What part of sovereignty doesn’t he get?

Sir Vince Cable, who’s likely to become the next leader of the oxymoronic Liberal Democratic Party, thinks Brexit may never happen because Parliament isn’t unanimous on the issue:

“I think the problems are so enormous, the divisions within the two major parties are so enormous… I can see a scenario in which this doesn’t happen.”

Allow me to translate. Sir Vince and his fanatically pro-EU party don’t want Brexit to happen and will do everything in their power to make sure it doesn’t.

Fair enough. That’s why we have political parties, to put forth an argument and defend it by political means.

Political no longer means reasonable of course: modern politics originally inaugurated in the name of reason has perhaps contributed more than any other field of endeavour to debauching reason to a point where it has become a whore to short-term expediency.

Sir Vince, miraculously regarded as the pulsating intellect of the left, proves this observation with room to spare.

If he used his brain, or indeed had one in any other than the purely physiological sense, he would have asked himself to think of a single issue in the history of Parliament on which the two major parties weren’t divided both between each other and within themselves.

He’d further inquire inwardly where in our constitution, unwritten and so much more effective for it, it says that issues of national import must be decided by unanimous vote. Had he asked those questions, Sir Vince would have exhausted his vaunted brain power so much he wouldn’t have been able to proceed to the really serious issues.

Such as, what is the nature of our constitution? How does democracy by plebiscite fit into it? After all, the nature of parliamentary democracy is such that people elect their representatives to make serious decisions on their behalf.

It’s understood that, even before the advent of comprehensive non-education, our masses weren’t able to figure out the pluses and minuses of, say, deficit versus surplus budgets. That’s why they relied on their betters to do it for them.

And of course now, when the masses can’t figure out the change after handing out a quid for a 74p item, the arguments against direct democracy (or indeed any other, but let’s leave that aside for now) become not just compelling but self-evident.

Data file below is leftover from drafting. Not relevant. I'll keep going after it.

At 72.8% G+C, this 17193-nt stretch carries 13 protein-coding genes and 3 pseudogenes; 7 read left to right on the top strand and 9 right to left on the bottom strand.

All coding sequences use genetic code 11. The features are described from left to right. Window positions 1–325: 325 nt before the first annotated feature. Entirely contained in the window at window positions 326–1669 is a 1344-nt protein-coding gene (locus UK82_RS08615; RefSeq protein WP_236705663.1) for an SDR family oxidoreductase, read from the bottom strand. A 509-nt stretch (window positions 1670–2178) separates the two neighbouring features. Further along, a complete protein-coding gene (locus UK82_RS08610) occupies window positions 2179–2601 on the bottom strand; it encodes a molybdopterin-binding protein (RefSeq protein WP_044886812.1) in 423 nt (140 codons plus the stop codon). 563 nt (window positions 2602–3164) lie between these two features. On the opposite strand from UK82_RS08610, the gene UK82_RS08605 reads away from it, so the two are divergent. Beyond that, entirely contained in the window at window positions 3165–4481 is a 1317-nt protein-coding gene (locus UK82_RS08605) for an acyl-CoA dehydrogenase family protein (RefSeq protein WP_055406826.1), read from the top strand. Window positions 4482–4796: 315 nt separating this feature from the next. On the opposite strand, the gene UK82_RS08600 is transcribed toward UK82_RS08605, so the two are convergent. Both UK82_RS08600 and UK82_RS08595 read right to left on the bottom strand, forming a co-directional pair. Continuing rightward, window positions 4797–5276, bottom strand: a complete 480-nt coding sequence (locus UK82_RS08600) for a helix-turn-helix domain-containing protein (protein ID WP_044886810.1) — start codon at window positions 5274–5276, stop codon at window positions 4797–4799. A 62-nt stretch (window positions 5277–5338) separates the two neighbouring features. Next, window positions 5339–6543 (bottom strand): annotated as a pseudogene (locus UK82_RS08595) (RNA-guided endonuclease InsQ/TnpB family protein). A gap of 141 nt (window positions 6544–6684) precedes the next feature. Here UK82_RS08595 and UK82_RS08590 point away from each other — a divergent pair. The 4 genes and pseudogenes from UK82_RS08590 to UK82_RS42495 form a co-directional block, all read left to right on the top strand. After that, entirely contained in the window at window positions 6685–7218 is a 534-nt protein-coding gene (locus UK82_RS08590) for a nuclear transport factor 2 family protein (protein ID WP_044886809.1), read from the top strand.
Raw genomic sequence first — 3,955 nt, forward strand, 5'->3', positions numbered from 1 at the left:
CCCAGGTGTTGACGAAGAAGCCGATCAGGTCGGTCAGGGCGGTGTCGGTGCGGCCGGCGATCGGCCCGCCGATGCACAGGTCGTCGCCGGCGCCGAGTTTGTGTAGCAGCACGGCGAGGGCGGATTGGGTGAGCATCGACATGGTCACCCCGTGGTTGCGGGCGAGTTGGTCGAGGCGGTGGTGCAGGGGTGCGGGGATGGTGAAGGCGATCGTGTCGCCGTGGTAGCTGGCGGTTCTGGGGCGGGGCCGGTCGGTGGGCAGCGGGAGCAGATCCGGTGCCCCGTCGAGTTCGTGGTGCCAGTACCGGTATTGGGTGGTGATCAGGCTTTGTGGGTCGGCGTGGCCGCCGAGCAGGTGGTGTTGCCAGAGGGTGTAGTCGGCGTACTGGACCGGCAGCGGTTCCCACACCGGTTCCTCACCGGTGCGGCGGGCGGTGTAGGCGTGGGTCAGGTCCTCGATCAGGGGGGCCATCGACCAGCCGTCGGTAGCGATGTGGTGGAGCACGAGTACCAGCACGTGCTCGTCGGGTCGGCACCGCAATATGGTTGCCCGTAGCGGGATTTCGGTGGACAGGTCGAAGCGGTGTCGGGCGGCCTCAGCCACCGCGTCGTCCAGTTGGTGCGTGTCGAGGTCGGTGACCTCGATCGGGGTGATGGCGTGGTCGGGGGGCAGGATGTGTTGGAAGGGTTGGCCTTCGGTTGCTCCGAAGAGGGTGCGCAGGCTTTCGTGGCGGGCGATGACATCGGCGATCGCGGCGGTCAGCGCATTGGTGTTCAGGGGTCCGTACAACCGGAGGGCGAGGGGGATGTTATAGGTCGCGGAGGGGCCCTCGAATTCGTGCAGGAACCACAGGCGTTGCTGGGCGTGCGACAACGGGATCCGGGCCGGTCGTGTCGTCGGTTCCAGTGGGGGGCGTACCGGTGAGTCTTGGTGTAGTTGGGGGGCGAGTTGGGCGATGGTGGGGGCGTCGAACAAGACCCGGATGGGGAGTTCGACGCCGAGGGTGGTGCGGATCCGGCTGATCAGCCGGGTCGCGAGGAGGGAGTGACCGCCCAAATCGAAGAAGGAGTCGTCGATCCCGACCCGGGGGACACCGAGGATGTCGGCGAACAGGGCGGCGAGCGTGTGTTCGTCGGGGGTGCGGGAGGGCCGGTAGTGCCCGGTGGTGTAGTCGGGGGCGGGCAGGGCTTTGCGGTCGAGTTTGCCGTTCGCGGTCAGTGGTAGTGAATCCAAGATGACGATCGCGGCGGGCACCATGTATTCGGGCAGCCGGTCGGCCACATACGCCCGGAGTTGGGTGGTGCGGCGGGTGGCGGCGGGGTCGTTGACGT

That’s why I was always opposed to a Brexit referendum: I have principled objections to that form of government. Given the wrong confluence of economic indicators and force majeur events, people would be perfectly capable of voting to sell themselves into slavery or to slaughter every first-born boy.

Yet my opposition doesn’t matter one iota. The powers that be, those that had been put into their posts by the electorate, decided that a referendum was just the ticket to decide whether we were going to keep our ancient constitution or surrender it to become a province in Greater Germany, otherwise known as the EU.

The powers that be didn’t make that decision because they desperately wanted people to have their say. They have a most refreshing contempt for the people this side of Notting Hill and Islington, a sentiment that was extremely rare before the triumph of modernity.

Both major parties, with notable exceptions within each, wanted the referendum because they were desperate to stay in the EU and were smugly confident the people would vote that way. Well, they didn’t.

Now what? Either we accept this method of government or we don’t. Since we demonstrably do, we therefore accept the result of a referendum whether we like it or not. “Tu l’as voulu, George Dandin”, as Molière said, meaning put up and shut up.

However, having lost the fair fight, spivs like Sir Vince want to steal victory in an unfair way. The possible tricks range from filibustering to coming up with quasi-legal snags, from using our predominantly pro-EU media to deliberately and mendaciously perverting the very concept of Brexit.